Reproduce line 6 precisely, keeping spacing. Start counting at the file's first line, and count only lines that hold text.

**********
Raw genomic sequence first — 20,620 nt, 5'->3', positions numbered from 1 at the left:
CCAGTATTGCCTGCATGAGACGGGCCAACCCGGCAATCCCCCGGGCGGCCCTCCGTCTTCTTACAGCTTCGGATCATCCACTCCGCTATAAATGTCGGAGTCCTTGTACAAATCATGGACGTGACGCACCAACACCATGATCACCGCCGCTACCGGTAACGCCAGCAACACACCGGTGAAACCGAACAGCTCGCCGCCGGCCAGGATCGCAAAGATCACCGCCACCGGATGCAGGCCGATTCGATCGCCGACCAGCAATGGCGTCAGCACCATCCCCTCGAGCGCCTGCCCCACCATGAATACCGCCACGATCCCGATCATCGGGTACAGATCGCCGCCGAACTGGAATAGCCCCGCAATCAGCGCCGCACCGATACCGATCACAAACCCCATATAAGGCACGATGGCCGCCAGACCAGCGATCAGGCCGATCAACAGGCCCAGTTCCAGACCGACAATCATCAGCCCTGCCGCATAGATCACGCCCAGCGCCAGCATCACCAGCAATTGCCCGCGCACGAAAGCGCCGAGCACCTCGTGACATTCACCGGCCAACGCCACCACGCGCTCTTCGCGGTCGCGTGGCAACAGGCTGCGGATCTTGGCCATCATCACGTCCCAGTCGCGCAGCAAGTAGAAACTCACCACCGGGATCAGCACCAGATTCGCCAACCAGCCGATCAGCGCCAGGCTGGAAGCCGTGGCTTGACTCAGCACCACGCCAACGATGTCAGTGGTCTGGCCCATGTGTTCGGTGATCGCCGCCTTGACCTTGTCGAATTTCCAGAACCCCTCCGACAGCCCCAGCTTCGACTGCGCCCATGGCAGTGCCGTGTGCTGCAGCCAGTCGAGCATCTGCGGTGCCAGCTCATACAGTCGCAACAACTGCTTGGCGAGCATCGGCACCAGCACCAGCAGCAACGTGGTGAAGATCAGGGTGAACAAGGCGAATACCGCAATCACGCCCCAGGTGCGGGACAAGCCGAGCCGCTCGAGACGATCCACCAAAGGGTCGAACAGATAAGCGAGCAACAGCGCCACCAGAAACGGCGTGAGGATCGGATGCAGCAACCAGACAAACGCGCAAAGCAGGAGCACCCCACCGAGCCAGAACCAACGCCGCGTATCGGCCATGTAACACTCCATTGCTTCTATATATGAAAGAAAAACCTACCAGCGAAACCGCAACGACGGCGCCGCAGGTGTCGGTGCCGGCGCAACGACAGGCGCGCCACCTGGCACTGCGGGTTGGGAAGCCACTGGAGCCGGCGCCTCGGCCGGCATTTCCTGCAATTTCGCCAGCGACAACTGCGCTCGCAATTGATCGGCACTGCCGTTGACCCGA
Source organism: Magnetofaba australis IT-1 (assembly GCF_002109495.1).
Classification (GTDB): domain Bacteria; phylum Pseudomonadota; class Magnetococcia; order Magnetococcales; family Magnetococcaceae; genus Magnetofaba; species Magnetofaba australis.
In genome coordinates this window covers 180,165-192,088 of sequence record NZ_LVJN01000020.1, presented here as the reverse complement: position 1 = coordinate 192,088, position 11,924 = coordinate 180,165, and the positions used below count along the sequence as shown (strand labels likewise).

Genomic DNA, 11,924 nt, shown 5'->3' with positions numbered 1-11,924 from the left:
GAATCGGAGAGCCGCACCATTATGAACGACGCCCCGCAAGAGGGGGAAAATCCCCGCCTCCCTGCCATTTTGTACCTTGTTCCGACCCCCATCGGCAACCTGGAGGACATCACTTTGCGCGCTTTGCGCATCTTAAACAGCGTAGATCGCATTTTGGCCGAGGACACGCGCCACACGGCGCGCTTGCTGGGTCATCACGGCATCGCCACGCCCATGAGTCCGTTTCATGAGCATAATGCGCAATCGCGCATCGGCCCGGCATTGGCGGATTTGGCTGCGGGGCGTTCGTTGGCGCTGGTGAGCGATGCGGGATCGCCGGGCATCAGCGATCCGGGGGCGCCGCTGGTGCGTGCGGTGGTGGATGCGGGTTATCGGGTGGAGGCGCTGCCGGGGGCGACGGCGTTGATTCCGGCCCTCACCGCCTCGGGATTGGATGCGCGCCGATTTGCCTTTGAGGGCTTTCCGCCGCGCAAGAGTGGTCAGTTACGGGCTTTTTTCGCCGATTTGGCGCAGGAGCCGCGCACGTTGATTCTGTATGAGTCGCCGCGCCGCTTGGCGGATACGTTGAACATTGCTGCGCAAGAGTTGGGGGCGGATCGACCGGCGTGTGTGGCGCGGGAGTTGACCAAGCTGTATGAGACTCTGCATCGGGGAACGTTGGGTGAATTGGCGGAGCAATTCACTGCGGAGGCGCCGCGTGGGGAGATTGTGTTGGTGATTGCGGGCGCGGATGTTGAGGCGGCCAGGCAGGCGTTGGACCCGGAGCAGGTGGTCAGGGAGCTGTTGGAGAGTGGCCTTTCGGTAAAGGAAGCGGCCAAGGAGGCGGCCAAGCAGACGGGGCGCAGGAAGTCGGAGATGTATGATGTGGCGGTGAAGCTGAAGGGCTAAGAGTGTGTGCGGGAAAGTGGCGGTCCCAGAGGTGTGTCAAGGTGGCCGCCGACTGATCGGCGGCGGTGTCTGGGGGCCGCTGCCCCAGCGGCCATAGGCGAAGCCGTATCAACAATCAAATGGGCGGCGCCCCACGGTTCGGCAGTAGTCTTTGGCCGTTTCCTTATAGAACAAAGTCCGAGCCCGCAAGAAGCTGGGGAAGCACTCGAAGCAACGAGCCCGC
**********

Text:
Genomic DNA, 11,924 nt, shown 5'->3' with positions numbered 1-11,924 from the left: